> 1,000: The gallons of diesel fuel thieves allegedly siphoned from a gas station in Texas. The family-owned gas station claims the thieves took about $5,000 worth of fuel using a trap door inside a minivan. 

 

> 485%: The global increase in the number of Duolingo users who are studying Ukrainian. Most of the spike came from those in the US, the language-learning company said. 

 

> 60: The number of points Brooklyn Nets players Kyrie Irving and Karl-Anthony Towns each scored in consecutive games. Irving and Towns are the first teammates in NBA history to alternately score more than 50 points in back-to-back games.

HUMANKIND

 
 

> Community rallies to revive historic Houston-area theater closed from the pandemic. (More

 

> Harvard teens build a website to match Ukrainian refugees with people offering places to stay. (More)

 

> A 99-year-old World War II veteran is now a children's book author. (More

 

> US soldier surprises his mom at the restaurant where she works. (More)

 

> Indiana University cheerleaders save stuck ball during NCAA tournament. (More)

From our partners: What's Your Problem? No, we're not asking—we're telling you about the latest and greatest podcast from Pushkin Industries. Highlighting innovators figuring out how to accomplish things that no one knows how to do, What's Your Problem? episodes explore how a drone delivery service built in Rwanda can work in North Carolina, how to convince people to buy a house on the internet, and how to build a car that can drive itself. Listen to What’s Your Problem? wherever you get podcasts.

HUMANKIND(NESS)

 

Dear readers, 1440 staff member Sony K spotted the above reminder in Chicago this week. We couldn't help but think about moments of kindness in our lives—and yours. What act(s) of kindness have you experienced over the past year? Share your stories here.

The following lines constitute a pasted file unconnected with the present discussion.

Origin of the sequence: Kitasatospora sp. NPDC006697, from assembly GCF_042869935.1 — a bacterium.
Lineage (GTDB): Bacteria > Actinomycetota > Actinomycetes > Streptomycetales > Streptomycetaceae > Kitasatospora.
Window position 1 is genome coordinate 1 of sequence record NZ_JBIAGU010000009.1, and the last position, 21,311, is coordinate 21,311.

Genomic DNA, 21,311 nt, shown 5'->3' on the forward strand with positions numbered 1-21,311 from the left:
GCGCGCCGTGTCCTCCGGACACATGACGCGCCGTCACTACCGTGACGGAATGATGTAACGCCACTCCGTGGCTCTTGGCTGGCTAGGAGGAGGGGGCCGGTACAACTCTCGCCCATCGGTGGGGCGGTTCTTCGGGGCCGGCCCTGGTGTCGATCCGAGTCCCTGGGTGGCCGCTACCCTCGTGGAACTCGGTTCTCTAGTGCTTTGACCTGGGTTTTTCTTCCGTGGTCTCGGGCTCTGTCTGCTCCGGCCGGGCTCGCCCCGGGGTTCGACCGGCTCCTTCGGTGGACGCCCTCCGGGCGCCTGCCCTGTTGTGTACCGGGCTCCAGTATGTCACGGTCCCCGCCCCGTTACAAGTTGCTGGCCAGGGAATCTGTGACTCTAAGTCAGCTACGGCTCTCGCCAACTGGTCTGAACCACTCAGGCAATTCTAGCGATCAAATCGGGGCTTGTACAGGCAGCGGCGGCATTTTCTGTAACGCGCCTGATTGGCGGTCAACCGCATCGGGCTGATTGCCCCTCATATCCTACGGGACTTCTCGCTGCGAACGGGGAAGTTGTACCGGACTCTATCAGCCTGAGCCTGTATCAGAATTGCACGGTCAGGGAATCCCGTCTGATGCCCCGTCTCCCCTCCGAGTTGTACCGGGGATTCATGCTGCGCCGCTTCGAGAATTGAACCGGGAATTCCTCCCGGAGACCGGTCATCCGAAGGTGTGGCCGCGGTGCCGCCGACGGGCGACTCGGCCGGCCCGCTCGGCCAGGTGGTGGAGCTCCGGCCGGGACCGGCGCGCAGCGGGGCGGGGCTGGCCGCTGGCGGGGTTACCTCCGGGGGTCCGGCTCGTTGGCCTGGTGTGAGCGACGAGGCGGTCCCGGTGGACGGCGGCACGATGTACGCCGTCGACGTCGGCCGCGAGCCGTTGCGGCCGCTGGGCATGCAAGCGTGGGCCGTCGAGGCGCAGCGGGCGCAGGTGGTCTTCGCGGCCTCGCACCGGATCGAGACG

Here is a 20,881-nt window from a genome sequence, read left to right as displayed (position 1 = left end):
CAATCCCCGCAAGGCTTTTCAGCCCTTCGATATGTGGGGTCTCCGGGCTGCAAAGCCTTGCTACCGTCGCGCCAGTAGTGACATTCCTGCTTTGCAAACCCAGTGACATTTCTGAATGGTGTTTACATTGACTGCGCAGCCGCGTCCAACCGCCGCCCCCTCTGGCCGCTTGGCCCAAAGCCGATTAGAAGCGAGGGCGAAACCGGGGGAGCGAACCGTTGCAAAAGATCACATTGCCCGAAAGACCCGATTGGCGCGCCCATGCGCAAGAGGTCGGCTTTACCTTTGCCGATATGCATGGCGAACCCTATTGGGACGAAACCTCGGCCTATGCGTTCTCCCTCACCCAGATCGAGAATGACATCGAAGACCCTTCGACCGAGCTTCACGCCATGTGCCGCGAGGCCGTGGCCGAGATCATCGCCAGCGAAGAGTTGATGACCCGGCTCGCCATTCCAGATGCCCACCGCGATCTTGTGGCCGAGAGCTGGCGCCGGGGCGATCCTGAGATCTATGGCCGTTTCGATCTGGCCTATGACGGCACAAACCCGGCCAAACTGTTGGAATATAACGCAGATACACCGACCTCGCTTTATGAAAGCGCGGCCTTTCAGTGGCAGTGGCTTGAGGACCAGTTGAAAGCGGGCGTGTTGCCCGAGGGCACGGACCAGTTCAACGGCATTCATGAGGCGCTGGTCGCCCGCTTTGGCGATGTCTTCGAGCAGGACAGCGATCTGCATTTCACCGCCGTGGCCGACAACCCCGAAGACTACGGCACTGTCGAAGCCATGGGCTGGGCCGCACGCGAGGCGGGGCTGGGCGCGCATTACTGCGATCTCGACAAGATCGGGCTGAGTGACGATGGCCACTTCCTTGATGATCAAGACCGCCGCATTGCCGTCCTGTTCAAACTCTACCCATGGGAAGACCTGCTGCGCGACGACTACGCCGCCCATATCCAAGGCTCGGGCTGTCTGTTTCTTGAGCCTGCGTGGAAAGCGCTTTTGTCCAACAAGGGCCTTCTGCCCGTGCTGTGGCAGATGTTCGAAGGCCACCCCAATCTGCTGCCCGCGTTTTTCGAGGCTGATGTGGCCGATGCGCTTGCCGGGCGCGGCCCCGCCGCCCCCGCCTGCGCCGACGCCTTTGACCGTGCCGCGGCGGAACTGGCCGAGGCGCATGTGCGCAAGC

ETCETERA 

 

Browse 

> The world's happiest countries. 

US cities with the most $1M homes.  

 

Listen 

> Investigating a supernatural occurrence in a used Toyota Prius


Watch 

> Boy crashes into a sloth while zip-lining.

> What was medieval junk food like

Every piece of gear in an army cavalry scout's 72-hour bag

> "60 Minutes" on "Ted Lasso." 

 

Long Read 

> A long-ignored environmental disaster: Kenya is drowning

> A doctor in India turns out to not be the person he claims to be.

 

Best of the Week: America's most popular dog breeds.

Historybook: HBD actress Glenn Close (1947); HBD actor Bruce Willis (1955); RIP American fashion designer Anne Klein (1974); Public television network C-SPAN launches (1979);  NFL strips the city of Phoenix of the 1993 Super Bowl over Arizona's refusal to recognize a paid Martin Luther King Jr. holiday (1991).

 

"It always amazes me to think that every house on every street is full of so many stories; so many triumphs and tragedies, and all we see are yards and driveways."

- Glenn Close

Why 1440? The printing press was invented in the year 1440, spreading knowledge to the masses and changing the course of history. Guess what else? There are 1,440 minutes in a day and every one is precious. That’s why we scour hundreds of sources every day to provide a concise, comprehensive, and objective view of what's happening in the world. Reader feedback is a gift—shoot us a note at [email protected].